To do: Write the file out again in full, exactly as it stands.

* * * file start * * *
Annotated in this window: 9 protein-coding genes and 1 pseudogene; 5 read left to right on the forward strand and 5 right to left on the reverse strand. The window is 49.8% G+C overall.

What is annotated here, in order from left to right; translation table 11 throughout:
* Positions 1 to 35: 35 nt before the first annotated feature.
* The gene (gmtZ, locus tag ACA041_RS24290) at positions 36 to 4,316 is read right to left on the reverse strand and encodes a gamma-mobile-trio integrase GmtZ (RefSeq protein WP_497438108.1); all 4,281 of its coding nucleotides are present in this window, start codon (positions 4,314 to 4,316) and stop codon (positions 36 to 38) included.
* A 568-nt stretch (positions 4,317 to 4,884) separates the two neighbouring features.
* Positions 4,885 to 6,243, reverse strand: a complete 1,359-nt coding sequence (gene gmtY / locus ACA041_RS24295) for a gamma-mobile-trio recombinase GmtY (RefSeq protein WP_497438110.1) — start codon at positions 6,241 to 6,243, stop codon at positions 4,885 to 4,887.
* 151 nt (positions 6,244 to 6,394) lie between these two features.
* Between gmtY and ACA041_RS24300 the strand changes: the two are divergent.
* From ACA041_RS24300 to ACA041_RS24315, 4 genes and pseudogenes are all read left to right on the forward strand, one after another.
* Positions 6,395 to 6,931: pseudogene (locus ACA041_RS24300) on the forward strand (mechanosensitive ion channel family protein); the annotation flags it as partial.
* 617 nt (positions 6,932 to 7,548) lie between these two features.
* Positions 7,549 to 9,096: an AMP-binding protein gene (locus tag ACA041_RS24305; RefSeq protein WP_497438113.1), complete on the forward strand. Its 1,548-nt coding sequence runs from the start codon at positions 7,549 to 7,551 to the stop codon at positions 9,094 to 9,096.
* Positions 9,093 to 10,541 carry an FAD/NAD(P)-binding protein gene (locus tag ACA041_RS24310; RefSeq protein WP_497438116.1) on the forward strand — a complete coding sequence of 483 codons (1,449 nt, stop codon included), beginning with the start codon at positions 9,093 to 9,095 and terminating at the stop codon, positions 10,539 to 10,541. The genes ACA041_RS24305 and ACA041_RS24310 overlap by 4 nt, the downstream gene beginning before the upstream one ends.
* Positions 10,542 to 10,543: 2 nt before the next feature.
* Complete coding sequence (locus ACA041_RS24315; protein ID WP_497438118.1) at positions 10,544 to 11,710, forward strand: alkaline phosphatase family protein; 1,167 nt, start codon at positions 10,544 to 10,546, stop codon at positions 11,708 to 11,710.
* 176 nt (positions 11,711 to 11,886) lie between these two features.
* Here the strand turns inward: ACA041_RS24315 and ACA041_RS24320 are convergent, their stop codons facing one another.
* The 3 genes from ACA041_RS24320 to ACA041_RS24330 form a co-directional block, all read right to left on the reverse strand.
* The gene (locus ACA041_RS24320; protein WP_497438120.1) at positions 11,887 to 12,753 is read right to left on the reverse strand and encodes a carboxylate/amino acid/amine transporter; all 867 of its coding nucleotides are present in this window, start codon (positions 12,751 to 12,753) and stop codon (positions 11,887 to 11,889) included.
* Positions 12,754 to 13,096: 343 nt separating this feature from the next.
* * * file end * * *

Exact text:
Annotated in this window: 9 protein-coding genes and 1 pseudogene; 5 read left to right on the forward strand and 5 right to left on the reverse strand. The window is 49.8% G+C overall.

What is annotated here, in order from left to right; translation table 11 throughout:
* Positions 1 to 35: 35 nt before the first annotated feature.
* The gene (gmtZ, locus tag ACA041_RS24290) at positions 36 to 4,316 is read right to left on the reverse strand and encodes a gamma-mobile-trio integrase GmtZ (RefSeq protein WP_497438108.1); all 4,281 of its coding nucleotides are present in this window, start codon (positions 4,314 to 4,316) and stop codon (positions 36 to 38) included.
* A 568-nt stretch (positions 4,317 to 4,884) separates the two neighbouring features.
* Positions 4,885 to 6,243, reverse strand: a complete 1,359-nt coding sequence (gene gmtY / locus ACA041_RS24295) for a gamma-mobile-trio recombinase GmtY (RefSeq protein WP_497438110.1) — start codon at positions 6,241 to 6,243, stop codon at positions 4,885 to 4,887.
* 151 nt (positions 6,244 to 6,394) lie between these two features.
* Between gmtY and ACA041_RS24300 the strand changes: the two are divergent.
* From ACA041_RS24300 to ACA041_RS24315, 4 genes and pseudogenes are all read left to right on the forward strand, one after another.
* Positions 6,395 to 6,931: pseudogene (locus ACA041_RS24300) on the forward strand (mechanosensitive ion channel family protein); the annotation flags it as partial.
* 617 nt (positions 6,932 to 7,548) lie between these two features.
* Positions 7,549 to 9,096: an AMP-binding protein gene (locus tag ACA041_RS24305; RefSeq protein WP_497438113.1), complete on the forward strand. Its 1,548-nt coding sequence runs from the start codon at positions 7,549 to 7,551 to the stop codon at positions 9,094 to 9,096.
* Positions 9,093 to 10,541 carry an FAD/NAD(P)-binding protein gene (locus tag ACA041_RS24310; RefSeq protein WP_497438116.1) on the forward strand — a complete coding sequence of 483 codons (1,449 nt, stop codon included), beginning with the start codon at positions 9,093 to 9,095 and terminating at the stop codon, positions 10,539 to 10,541. The genes ACA041_RS24305 and ACA041_RS24310 overlap by 4 nt, the downstream gene beginning before the upstream one ends.
* Positions 10,542 to 10,543: 2 nt before the next feature.
* Complete coding sequence (locus ACA041_RS24315; protein ID WP_497438118.1) at positions 10,544 to 11,710, forward strand: alkaline phosphatase family protein; 1,167 nt, start codon at positions 10,544 to 10,546, stop codon at positions 11,708 to 11,710.
* 176 nt (positions 11,711 to 11,886) lie between these two features.
* Here the strand turns inward: ACA041_RS24315 and ACA041_RS24320 are convergent, their stop codons facing one another.
* The 3 genes from ACA041_RS24320 to ACA041_RS24330 form a co-directional block, all read right to left on the reverse strand.
* The gene (locus ACA041_RS24320; protein WP_497438120.1) at positions 11,887 to 12,753 is read right to left on the reverse strand and encodes a carboxylate/amino acid/amine transporter; all 867 of its coding nucleotides are present in this window, start codon (positions 12,751 to 12,753) and stop codon (positions 11,887 to 11,889) included.
* Positions 12,754 to 13,096: 343 nt separating this feature from the next.